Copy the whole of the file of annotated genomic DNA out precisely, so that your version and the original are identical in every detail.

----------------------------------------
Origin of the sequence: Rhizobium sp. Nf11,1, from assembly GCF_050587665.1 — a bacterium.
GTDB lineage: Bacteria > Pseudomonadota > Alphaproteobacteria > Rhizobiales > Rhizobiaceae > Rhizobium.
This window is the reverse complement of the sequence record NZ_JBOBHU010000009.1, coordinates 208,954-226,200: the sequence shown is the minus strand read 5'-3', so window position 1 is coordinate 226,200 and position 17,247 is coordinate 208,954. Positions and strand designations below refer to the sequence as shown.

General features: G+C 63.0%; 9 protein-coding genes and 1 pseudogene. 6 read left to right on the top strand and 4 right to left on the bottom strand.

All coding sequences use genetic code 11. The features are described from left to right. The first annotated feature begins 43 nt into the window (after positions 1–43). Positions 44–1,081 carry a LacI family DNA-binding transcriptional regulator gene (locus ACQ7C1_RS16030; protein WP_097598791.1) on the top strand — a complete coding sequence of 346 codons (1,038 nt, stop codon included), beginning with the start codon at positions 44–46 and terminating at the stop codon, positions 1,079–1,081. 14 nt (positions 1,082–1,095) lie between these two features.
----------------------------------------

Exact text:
Origin of the sequence: Rhizobium sp. Nf11,1, from assembly GCF_050587665.1 — a bacterium.
GTDB lineage: Bacteria > Pseudomonadota > Alphaproteobacteria > Rhizobiales > Rhizobiaceae > Rhizobium.
This window is the reverse complement of the sequence record NZ_JBOBHU010000009.1, coordinates 208,954-226,200: the sequence shown is the minus strand read 5'-3', so window position 1 is coordinate 226,200 and position 17,247 is coordinate 208,954. Positions and strand designations below refer to the sequence as shown.

General features: G+C 63.0%; 9 protein-coding genes and 1 pseudogene. 6 read left to right on the top strand and 4 right to left on the bottom strand.

All coding sequences use genetic code 11. The features are described from left to right. The first annotated feature begins 43 nt into the window (after positions 1–43). Positions 44–1,081 carry a LacI family DNA-binding transcriptional regulator gene (locus ACQ7C1_RS16030; protein WP_097598791.1) on the top strand — a complete coding sequence of 346 codons (1,038 nt, stop codon included), beginning with the start codon at positions 44–46 and terminating at the stop codon, positions 1,079–1,081. 14 nt (positions 1,082–1,095) lie between these two features.